As I stood there pondering, a pleasantly faced old man in his sixties with a baseball cap approached me. He was standing at the front of the line, and his niece just cancelled on him, so would I like a good seat at the front of the orchestra with him? I was immediately exhilarated, and accepted without a suspicion in the world. I waited for him while he came back to the box office window, and as he anticipated, he scored front row orchestra seats at Miss Saigon. So I paid him for the ticket ($39), and he proceeded to tell me to meet before 2pm, when the matinee starts, when I decided to buy him coffee. A kindness for a kindness.
So I asked him why he picked me, out of the 25 folks standing in line. He replied that I looked conspicuously unattached. Hmm...I have to think about that one...
Thus began my friendship with John. He was a mild-mannered New Yorker, who had seen the city transform over the course of 50 years, back from when he saw West Side Story in the 1960s for $1.50. He had an expansive knowledge of all 41 theatres in this metropolis I thought I knew so well, how the Winter Garden theatre was constructed in the 1920's, how the nondenominational Times Square Church was being sold for $35 million, the new renovation of the Brill Building, and how the Ambassador Theatre (where Chicago was playing) had a secret apartment upstairs. He affectionately chided Phantom of the Opera as the show that elevated Broadway prices from affordable to prohibitively expensive...($50 a seat when they opened in 1988!). We even toured the old locations of the Paramount Theatres and other now defunct icons of a glorious movie culture, now replaced by stolid looking office buildings or the ubiquitous storefront of some big consumerist franchise glimmering in Time square lights.
He shared how he happened to auspiciously be at a certain phone booth during the David Letterman Show, how he was called to be an average Joe guest after an audacious wave, and how those programs are much more scripted than one might think.
Coffee became an invitation to lunch at Emmett O'Lunney's Irish Pub, one of his favored hangouts where I had my first ever shepherd's pie. Apparently, this dish originated from the Irish shepherds out tending their sheep on the pastures without much besides potatoes and lamb. John was an investigator for 30 years with the city of New York, and recently retired due to a knee injury. (Now that's why he was such a good judge of character.) Not to let that stop him, he now works part-time as security at the Tropicana casino in Atlantic City, picking off cheaters from the blackjack table.
He told me how his aunt and uncle left him an apartment in Hell's Kitchen, the playground of Broadway actors, and ironically how he goes home to his place in Atlantic City because he doesn't want to disturb his nephew and girlfriend (lucky girlfriend) currently living in his midtown abode. He talked about old fashioned Irish virtues and work ethic, how he was a summer delivery boy at one of the old Stockbroker houses as a student, how he was hired into the financial industry upon graduation, and how he managed to study and break into another field, just as the brokerage firm went under.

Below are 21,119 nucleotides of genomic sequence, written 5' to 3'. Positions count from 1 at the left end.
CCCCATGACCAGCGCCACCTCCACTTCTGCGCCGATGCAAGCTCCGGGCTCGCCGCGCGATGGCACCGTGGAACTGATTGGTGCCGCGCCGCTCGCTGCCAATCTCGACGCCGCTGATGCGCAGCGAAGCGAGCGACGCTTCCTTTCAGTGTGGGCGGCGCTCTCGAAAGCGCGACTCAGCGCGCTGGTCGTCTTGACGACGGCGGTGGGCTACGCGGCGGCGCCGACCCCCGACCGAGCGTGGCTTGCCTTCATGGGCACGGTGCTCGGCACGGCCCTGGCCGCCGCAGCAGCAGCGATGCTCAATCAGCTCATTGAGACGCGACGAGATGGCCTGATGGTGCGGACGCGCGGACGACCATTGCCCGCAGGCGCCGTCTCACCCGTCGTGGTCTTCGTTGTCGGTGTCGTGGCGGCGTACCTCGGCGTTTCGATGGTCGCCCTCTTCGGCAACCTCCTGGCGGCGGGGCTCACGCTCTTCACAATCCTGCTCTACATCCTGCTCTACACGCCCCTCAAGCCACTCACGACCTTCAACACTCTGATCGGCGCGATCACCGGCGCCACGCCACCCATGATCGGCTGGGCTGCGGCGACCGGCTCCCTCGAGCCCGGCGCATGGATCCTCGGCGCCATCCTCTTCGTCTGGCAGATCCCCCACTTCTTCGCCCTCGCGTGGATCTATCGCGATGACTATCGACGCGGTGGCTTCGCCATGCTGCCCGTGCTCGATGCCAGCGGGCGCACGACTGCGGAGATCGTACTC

Then he showed me St. Malachy's Church where the actors worshipped, the amalgam of creativity, inspiration, and faith. How I would love to imbibe that energy.
His face radiated pride when he spoke of his nieces and nephews, one a percussionist for Broadway and currently playing in the orchestra for Beautiful: The Carole King musical, another a business man in South Korea, and the young college student at Columbia University who cancelled on him today because she was working a last minute waitressing shift and needed the money. When he spoke about his wife and her twenty-five year struggle with cancer and how they couldn't have children, I saw the tears glisten in his eyes.
1:30 pm arrived before we knew it, and John showed me the interiors of Broadway Theatre, with wide entrances because it also used to be grand movie theatre in the same vein as the Paramount. Sure enough, our seats were front row orchestra and the view was amazing. He also pointed to the balcony, and laughed about how the rich folk of the city used to be more concerned about exhibiting their extravagant clothes then seeing the shows, since balcony seats sported terrible views in his opinion.
Miss Saigon was just as affecting and beautiful as I remembered it. I saw it in the early 1990's (without Lea Salonga, I might add) when my student budget only afforded a seat high up in the "nose-bleed" section. Being of South Vietnamese heritage, it reminded me of the trials and tribulations of my people in a particularly visceral way.
It also annoyed me about how they always managed to find Filipino singers for the role of Kim (why never Vietnamese?) and how the costume design was clearly inauthentic because the long flowing black satin hair of Vietnamese girls, our unique signature among Asian women, was ignored in favor of these hideous buns atop the head like a Laotian, Thai, or yes, Filipino girl. (Only wives bun up their hair in those times, certainly not the image an escort/call girl/prostitute would want to convey to customer.)
Nonetheless, I was grateful to John for this experience; for the show, for his memories, and for his stories. We exchanged phone numbers and I do hope we can keep in touch, but these encounters often amount to a memorable day or two and nothing more. Yet, it is in these moments that we truly share ourselves with strangers, our dreams and our heartaches, things too deep or too familiar to share with our loved ones. We allow ourselves to laugh, cry, and sing without fear of being judged. It is in these moments that we remember our humanity, that in living it is in the connecting of random souls, weighted down by baggage and yet we stubbornly seek the buoyancy of the soul, somehow hoping to rise above it all. For John, it was filling his time with Broadway shows, with music and fantasy, and occasionally a kindred spirit.
For me, it was a break from routine, this constant culture of going and doing. It was a space and a silence in which I did not have to achieve, did not have to perform, did not have to impress. I can just be.
There we were. Broadway buddies for a day...